Calc XY-scatter-diagram: how to "fold" timed-data and overlay with previous year?

I have an xy-scatter diagram of timed data over multiple years. As there is seasonal changes, I’d like to visually compare with the previous year. So I took a screenshot of the 2 year diagram and manually “move” the last year over the previous year. But it is quite tedious to do in a image editor.


Here is an “animation”, of how I want to move the last year over the previous year. Of course, the animation is not part of the question, but only to illustrate how the end-result shall be composed.

a) I can “filter” the data to “between two timestamps” and thereby select one year to be displayed in the diagram at one time. But how can I filter two distinct years at the same time? Or alternatively - how to dynamically select the data-range by a function?
b) How to overlap the 2022 and 2021 on the x-axis? Day of year seems not appropriate, because the diagram won’t start on Jan 1st but e.g. go from Nov 8th. Also I want the scale to display dates or month names and not 365 day-integers.
c) I like the curved interpolation, but it “forgets” about data-points, it cannot see anymore due to the filter and therefore the first and last curve segment never indicate, whether the first point was a local maximum starting with a horizontal tangent - instead they always give the impression, of a steep ascend/descend beyond the diagram. How can the curve interpolation consider the next adjacent value outside the data-range to correctly curve the spline as it would do, if more data were shown before and after?
d) As I’m lazy, I only register values at discrete dates with gaps of up to 8 weeks. So if a data-point is filtered due to a few days out of range, the first “valid” data-point in range might leave a big gap of more than a month at the start/end. How can I insert “artificial” datapoints at the yearly-cutoff, that force the line to touch the left and right scale, so that in theory I could do the reverse and connect the diagrams in an image editor to get back the full graph?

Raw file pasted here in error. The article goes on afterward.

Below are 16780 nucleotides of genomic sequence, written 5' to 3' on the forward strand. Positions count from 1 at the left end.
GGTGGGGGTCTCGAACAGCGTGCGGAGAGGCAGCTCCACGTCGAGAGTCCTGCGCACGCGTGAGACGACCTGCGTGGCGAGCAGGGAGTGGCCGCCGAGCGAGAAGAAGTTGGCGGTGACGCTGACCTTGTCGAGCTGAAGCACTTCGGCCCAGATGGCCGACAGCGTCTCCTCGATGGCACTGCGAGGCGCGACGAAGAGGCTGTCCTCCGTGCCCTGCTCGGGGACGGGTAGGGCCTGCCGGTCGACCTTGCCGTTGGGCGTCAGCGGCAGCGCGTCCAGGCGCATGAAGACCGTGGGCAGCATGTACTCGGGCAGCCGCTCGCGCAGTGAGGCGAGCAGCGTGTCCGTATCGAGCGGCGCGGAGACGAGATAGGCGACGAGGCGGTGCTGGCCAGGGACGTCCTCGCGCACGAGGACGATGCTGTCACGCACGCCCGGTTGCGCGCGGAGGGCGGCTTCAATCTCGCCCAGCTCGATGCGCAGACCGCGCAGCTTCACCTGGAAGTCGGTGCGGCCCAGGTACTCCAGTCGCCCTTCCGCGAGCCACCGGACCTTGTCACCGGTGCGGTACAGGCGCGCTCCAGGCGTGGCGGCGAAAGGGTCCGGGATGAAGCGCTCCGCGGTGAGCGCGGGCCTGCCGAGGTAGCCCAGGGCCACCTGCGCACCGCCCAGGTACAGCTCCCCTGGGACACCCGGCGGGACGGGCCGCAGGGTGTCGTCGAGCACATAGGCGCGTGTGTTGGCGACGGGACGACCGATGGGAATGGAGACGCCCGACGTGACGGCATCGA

e) A trend-line for a single year is not very useful - e.g. the winter uses more gas, so if the diagram starts in spring, the summer will drag the left side down and the winter will at the same time pull the right side up. What I’d be interested in is the trend-line over two years - am I using more gas than last year or less? But how to visualize this? Can it be shown in the same diagram?
f) In the mock-up I didn’t change the lines, so they are hard to distinguish - only the animation helps a little. I thought of colorizing the space between the curves with different colors to visualize, if and where the current year is better or worse than the previous. But how to add colors or fill pattern between curves?
g) How to update the diagram when fresh data is added, so that it always displays two year back from the maximum in column A?

Finally here is my data for you to play around with:
Verbraunch.ods (61.3 KB)

Thanks in advance for your comments and your time :smiley:

  1. Your diagram isn’t x-y type (what’s correct) but “line” (what’s very bad as soon as the “categories” aren’t equidistant points in time any longer). Best abandon the “line” type completely. Less hokum, better information.